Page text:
have had a profound change
in their experiential contact with the natural world.Children today spend on average spend over 44 hours per week
in front of a monitor of one sort or another – tv screen, computer monitor and the like – and less than 40 minutes outside.
Children just don’t go out in nature.
– Stephen Kellert, Yale University
8 -Minute Video Trailer Below
About the film: “A new documentary exploring nature’s powerful role in children’s health and development. Featuring Richard Louv, author of LAST CHILD IN THE WOODS, Stephen Kellert, Brother Yusuf Burgess, David Sobel, Jon Young, Nancy Bell, Amy Beam.
Mother Nature’s Child looks at three stages of childhood — toddlers, middle childhood and adolescence — and explores the role of nature in kids’ cognitive, physical, emotional, and spiritual development.”
Don’t miss the 5:50 mark where Misha Golfman of Kroka expeditions in New Hampshire talks about the importance of healthy risk-taking for children, “If you don’t take healthy risks, you’re going to see unhealthy risks. We’re seeing this all over the place. We’ve been working with kids for 25 years. Kids THRIVE on taking risks.”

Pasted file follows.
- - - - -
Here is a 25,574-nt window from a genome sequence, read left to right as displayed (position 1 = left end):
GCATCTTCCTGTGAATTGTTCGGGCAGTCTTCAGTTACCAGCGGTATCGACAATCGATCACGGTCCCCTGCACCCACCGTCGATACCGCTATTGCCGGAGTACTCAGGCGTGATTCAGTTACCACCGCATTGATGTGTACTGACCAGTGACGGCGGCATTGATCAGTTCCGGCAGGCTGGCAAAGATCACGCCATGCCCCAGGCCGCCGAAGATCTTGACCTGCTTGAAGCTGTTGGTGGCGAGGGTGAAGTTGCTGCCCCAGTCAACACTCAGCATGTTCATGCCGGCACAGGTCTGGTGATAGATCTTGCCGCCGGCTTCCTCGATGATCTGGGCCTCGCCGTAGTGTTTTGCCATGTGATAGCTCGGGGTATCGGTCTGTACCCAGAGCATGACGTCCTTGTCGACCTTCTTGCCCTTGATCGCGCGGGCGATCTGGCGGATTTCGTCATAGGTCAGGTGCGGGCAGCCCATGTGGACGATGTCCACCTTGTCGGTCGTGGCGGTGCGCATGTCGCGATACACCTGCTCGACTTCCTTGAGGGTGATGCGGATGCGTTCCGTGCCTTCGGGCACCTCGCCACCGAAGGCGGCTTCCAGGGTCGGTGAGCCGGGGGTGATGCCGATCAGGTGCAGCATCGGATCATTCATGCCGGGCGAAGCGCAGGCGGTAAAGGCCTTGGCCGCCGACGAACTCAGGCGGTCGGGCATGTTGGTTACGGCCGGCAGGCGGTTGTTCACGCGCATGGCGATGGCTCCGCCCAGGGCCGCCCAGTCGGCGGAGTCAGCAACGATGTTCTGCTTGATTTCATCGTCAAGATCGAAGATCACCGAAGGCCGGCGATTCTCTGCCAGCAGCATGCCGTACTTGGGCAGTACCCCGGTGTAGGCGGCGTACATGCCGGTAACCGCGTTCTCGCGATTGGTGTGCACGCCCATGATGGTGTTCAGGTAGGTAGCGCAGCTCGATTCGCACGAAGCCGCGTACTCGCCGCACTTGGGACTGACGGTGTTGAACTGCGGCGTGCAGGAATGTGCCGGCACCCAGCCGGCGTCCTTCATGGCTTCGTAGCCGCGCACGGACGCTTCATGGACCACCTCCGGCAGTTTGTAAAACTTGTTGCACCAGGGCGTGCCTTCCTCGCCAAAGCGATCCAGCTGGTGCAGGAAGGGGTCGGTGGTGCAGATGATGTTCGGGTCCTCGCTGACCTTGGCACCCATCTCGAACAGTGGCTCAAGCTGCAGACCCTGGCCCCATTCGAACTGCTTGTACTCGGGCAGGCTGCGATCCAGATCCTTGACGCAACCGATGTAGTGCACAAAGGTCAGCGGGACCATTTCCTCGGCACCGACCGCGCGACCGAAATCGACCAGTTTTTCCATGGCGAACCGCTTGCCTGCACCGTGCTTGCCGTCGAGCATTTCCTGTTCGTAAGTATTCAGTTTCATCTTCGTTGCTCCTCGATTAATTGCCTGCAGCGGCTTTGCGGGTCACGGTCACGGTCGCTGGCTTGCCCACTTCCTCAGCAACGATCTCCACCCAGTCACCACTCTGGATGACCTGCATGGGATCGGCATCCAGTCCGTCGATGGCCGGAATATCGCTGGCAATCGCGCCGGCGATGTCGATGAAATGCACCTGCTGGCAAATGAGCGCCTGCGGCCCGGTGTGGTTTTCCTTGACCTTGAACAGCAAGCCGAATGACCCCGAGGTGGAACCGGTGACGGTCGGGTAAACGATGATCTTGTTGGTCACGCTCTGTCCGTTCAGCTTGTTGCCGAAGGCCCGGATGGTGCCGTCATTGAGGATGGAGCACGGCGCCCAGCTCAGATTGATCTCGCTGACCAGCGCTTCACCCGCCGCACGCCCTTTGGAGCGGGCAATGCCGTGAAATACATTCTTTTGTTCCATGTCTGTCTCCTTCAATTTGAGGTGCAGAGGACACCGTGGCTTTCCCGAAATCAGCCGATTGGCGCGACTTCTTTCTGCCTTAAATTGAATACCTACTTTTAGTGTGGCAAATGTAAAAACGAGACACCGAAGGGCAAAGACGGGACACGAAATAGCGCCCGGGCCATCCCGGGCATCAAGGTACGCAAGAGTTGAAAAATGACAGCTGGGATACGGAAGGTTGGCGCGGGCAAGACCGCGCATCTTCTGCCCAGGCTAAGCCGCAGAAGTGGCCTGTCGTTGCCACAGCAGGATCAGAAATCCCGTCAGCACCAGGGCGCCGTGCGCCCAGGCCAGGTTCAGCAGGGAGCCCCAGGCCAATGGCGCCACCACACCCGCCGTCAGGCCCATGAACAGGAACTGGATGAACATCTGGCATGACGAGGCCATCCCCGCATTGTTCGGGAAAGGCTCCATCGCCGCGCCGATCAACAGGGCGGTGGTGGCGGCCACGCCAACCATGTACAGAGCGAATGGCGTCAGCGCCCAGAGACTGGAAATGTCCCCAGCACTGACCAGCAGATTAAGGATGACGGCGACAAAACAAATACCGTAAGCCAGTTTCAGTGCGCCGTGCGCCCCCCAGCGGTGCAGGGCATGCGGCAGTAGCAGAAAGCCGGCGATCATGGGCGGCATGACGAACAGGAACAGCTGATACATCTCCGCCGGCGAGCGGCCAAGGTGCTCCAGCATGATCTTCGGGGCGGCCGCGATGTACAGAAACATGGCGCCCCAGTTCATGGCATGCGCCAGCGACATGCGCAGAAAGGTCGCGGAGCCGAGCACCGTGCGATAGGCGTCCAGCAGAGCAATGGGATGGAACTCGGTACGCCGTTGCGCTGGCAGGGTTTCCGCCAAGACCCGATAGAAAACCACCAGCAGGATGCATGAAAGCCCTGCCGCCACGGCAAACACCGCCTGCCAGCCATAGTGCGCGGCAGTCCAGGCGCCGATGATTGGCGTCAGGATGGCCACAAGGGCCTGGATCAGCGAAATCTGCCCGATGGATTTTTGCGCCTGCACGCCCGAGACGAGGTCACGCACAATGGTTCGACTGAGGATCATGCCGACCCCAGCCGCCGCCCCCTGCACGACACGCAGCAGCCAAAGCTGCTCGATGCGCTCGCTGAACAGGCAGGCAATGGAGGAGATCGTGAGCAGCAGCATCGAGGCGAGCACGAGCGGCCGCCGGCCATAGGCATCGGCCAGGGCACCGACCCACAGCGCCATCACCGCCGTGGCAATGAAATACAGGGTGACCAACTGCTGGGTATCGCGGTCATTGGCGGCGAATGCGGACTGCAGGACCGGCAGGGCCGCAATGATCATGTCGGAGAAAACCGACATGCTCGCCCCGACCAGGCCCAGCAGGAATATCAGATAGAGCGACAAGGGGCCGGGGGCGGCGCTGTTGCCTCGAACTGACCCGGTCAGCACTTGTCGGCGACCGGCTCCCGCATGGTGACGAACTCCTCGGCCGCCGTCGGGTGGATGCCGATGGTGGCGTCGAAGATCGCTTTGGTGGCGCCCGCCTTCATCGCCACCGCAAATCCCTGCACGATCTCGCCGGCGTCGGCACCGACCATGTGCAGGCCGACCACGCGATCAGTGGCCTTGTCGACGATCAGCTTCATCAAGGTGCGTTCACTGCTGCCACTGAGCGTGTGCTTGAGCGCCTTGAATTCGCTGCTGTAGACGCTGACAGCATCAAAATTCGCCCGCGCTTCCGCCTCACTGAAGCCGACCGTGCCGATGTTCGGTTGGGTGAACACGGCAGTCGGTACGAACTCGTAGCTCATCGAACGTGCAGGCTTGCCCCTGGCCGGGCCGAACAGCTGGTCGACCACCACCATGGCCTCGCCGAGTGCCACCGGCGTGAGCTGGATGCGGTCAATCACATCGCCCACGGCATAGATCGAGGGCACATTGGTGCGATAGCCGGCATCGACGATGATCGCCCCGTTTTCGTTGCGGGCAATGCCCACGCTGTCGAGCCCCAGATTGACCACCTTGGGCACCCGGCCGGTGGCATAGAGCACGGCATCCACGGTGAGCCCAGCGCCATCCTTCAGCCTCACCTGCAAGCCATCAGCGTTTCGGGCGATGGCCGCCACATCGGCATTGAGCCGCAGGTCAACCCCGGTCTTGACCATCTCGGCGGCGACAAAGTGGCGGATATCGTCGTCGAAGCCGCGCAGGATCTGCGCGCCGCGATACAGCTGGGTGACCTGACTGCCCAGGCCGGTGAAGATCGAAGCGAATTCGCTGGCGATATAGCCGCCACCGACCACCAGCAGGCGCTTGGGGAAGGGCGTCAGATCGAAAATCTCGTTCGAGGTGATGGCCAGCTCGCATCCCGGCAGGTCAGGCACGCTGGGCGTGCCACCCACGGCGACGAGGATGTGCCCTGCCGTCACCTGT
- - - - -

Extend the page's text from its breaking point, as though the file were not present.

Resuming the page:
Director/Co-Producer Camilla Rockwell began in film with filmmaker Ken Burns, working on nine of his PBS programs and series from The Shakers: Hand to Work, Hearts to God (1983) to Thomas Jefferson (co-producer, 1997). In 1999, she established Fuzzy Slippers Productions to produce films on creativity and the arts, healing and well-being, including segments for the PBS series Body and Soul . . .
Co-Producer Wendy Conquest has worked on over twelve historical documentaries – most notably with Ken Burns. In the 1990’s she teamed up with filmmaker Bob Drake, co-producing ethics documentaries Buying Time: Media Role in Health Care and The Burden of Knowledge as well as Show 1991, for the Telluride Film Festival; Chance, on the teaching of statistics; Mind Talk: The Brain’s New Story (PBS); and three NSF funded programs sponsored by Dartmouth College: The Math Life (PBS); Mind in the Machine, and Darwin’s Extra Sense about the math of the life sciences.